Engel, A. & Rigby, M. in Scientific Assessment of Ozone Depletion: 2018 Report No. 58, Ch. 1 (World Meteorological Organization, 2018).
Braesicke, P. & Neu, J. et al. in Scientific Assessment of Ozone Depletion: 2018 Report No. 58, Ch. 3 (World Meteorological Organization, 2018).
Solomon, S. et al. Emergence of healing in the Antarctic ozone layer. Science 353, 269–274 (2016).
Langematz, U. & Tully, M. in Scientific Assessment of Ozone Depletion: 2018 Report No. 58, Ch. 4 (World Meteorological Organization, 2018).
Engel, A. et al. A refined method for calculating equivalent effective stratospheric chlorine. Atmos. Chem. Phys. 18, 601–619 (2018).
Gillett, N. P. & Thompson, D. W. J. Simulation of recent Southern Hemisphere climate change. Science 302, 273–275 (2003).
Waugh, D. W., Garfinkel, C. I. & Polvani, L. M. Drivers of the recent tropical expansion in the Southern Hemisphere: changing SSTs or ozone depletion? J. Clim. 28, 6581–6586 (2015).
Perlwitz, J., Pawson, S., Fogt, R. L., Nielsen, J. E. & Neff, W. D. Impact of stratospheric ozone hole recovery on Antarctic climate. Geophys. Res. Lett. 35, L08714 (2008).
Son, S.-W. et al. The impact of stratospheric ozone recovery on the Southern Hemisphere westerly jet. Science 320, 1486–1489 (2008).
Polvani, L. M., Previdi, M. & Deser, C. Large cancellation, due to ozone recovery, of future Southern Hemisphere atmospheric circulation trends. Geophys. Res. Lett. 38, L04707 (2011).
Thompson, D. W. J. et al. Signatures of the Antarctic ozone hole in Southern Hemisphere surface climate change. Nat. Geosci. 4, 741–749 (2011).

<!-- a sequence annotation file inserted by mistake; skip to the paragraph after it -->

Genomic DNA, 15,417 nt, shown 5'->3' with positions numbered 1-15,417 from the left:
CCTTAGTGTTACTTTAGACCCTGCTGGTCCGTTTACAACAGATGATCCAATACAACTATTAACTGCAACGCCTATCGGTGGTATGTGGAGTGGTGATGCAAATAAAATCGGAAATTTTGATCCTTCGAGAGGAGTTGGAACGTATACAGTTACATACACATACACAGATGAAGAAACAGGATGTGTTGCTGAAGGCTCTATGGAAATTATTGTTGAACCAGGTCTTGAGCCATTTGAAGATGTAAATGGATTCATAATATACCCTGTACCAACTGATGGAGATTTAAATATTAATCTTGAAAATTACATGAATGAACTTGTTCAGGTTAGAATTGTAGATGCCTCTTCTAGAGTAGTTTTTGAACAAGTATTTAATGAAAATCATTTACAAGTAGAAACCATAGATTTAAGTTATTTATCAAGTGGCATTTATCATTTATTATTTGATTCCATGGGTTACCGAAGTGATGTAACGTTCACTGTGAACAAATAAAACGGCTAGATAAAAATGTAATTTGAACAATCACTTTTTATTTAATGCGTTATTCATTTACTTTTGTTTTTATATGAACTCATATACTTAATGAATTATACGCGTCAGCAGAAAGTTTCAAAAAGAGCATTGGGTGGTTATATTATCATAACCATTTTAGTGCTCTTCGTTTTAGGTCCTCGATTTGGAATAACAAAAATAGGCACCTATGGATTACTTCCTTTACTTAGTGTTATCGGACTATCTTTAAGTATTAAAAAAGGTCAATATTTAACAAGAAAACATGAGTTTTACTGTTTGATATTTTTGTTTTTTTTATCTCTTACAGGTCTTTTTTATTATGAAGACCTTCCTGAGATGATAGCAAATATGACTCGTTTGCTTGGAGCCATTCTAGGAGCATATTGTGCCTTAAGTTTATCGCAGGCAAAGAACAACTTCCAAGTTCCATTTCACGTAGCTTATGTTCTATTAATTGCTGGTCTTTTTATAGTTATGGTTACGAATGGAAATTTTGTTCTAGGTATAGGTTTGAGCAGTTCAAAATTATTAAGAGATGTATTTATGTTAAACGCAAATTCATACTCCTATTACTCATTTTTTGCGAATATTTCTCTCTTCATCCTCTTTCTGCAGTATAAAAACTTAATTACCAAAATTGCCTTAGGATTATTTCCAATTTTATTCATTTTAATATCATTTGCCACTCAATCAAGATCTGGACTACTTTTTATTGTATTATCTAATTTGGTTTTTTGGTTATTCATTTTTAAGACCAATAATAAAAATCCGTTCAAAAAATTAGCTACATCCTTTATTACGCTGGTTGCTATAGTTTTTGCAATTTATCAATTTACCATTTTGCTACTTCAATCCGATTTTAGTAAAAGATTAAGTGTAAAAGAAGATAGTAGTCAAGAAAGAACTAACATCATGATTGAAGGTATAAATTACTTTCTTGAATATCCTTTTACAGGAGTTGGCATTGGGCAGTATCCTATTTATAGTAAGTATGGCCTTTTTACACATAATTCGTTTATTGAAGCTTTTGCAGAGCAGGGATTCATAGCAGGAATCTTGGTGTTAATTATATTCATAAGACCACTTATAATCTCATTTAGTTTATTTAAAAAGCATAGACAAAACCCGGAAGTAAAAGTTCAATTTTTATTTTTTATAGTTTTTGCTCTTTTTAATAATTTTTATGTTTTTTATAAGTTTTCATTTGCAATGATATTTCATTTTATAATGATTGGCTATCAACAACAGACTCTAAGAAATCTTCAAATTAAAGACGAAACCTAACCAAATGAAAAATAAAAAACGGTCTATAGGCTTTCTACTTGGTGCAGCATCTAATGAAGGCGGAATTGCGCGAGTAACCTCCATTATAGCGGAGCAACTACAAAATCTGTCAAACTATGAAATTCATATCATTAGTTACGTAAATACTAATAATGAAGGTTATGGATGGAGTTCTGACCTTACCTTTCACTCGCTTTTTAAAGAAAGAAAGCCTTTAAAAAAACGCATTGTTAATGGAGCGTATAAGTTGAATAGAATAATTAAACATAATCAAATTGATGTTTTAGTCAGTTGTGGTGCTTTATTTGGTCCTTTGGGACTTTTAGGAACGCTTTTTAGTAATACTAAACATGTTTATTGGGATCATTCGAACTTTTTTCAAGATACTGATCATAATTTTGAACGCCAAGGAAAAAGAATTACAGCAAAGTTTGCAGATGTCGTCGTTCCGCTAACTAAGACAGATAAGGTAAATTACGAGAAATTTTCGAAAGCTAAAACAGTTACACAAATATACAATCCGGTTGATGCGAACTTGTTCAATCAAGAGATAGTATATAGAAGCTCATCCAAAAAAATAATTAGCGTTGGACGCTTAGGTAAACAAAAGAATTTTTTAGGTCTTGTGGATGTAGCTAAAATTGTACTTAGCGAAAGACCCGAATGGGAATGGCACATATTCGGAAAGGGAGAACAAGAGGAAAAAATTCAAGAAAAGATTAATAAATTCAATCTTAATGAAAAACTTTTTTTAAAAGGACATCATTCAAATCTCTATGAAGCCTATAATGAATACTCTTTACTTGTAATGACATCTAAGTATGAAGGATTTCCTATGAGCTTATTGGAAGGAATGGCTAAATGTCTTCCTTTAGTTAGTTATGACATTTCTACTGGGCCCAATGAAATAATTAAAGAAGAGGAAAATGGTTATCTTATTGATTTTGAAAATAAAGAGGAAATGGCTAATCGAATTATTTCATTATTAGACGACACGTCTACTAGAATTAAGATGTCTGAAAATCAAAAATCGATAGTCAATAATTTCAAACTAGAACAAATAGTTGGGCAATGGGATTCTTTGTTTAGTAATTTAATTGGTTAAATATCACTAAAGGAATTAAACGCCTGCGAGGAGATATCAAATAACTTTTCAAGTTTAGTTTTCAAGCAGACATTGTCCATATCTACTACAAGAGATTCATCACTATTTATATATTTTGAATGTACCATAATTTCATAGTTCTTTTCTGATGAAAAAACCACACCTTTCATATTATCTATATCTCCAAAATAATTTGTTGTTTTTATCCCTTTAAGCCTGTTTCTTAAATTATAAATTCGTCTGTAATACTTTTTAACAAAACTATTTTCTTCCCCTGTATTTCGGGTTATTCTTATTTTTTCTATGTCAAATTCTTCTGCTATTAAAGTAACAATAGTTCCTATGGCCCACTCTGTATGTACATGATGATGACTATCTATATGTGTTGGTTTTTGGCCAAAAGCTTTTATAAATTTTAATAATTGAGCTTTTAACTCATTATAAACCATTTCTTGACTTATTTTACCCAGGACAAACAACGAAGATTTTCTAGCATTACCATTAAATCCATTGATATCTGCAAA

Arblaster, J. M. & Meehl, G. A. Contributions of external forcings to Southern Annular Mode trends. J. Clim. 19, 2896–2905 (2006).
Barnes, E. A. & Polvani, L. Response of the midlatitude jets, and of their variability, to increased greenhouse gases in the CMIP5 models. J. Clim. 26, 7117–7135 (2013).
Dee, D. P. et al. The ERA-Interim reanalysis: configuration and performance of the data assimilation system. Q. J. R. Meteorol. Soc. 137, 553–597 (2011).
Kobayashi, S. et al. The JRA-55 Reanalysis: general specifications and basic characteristics. J. Meteorol. Soc. Jpn 93, 5–48 (2015).
Gelaro, R. et al. The Modern-Era Retrospective Analysis for Research and Applications, Version 2 (MERRA-2). J. Clim. 30, 5419–5454 (2017).
Monahan, A. H. & Fyfe, J. C. On the nature of zonal jet EOFs. J. Clim. 19, 6409–6424 (2006).
Monahan, A. H. & Fyfe, J. C. On annular modes and zonal jets. J. Clim. 21, 1963–1978 (2008).
Solomon, A. & Polvani, L. M. Highly significant responses to anthropogenic forcings of the midlatitude jet in the Southern Hemisphere. J. Clim. 29, 3463–3470 (2016).
Sun, L., Chen, G. & Robinson, W. A. The role of stratospheric polar vortex breakdown in Southern Hemisphere climate trends. J. Atmos. Sci. 71, 2335–2353 (2014).
Solomon, S. et al. Mirrored changes in Antarctic ozone and stratospheric temperature in the late 20th versus early 21st centuries. J. Geophys. Res. D 122, 8940–8950 (2017).
Morgenstern, O. et al. Review of the formulation of present-generation stratospheric chemistry-climate models and associated external forcings. J. Geophys. Res. 115, D00M02 (2010).